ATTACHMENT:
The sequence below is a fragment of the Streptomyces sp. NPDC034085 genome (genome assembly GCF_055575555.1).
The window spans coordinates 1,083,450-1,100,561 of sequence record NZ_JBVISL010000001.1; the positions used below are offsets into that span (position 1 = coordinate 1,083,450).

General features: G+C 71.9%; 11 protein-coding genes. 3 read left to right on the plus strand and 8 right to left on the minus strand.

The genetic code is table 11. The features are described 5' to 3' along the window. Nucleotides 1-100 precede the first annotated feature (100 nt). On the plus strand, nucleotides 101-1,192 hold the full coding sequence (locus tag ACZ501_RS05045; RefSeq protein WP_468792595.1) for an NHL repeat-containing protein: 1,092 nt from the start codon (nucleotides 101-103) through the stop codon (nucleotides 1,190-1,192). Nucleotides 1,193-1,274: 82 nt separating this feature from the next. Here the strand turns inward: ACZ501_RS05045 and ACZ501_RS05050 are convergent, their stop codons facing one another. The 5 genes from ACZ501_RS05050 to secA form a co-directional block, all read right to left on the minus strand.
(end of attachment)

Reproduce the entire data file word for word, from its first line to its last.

The sequence below is a fragment of the Streptomyces sp. NPDC034085 genome (genome assembly GCF_055575555.1).
The window spans coordinates 1,083,450-1,100,561 of sequence record NZ_JBVISL010000001.1; the positions used below are offsets into that span (position 1 = coordinate 1,083,450).

General features: G+C 71.9%; 11 protein-coding genes. 3 read left to right on the plus strand and 8 right to left on the minus strand.

The genetic code is table 11. The features are described 5' to 3' along the window. Nucleotides 1-100 precede the first annotated feature (100 nt). On the plus strand, nucleotides 101-1,192 hold the full coding sequence (locus tag ACZ501_RS05045; RefSeq protein WP_468792595.1) for an NHL repeat-containing protein: 1,092 nt from the start codon (nucleotides 101-103) through the stop codon (nucleotides 1,190-1,192). Nucleotides 1,193-1,274: 82 nt separating this feature from the next. Here the strand turns inward: ACZ501_RS05045 and ACZ501_RS05050 are convergent, their stop codons facing one another. The 5 genes from ACZ501_RS05050 to secA form a co-directional block, all read right to left on the minus strand.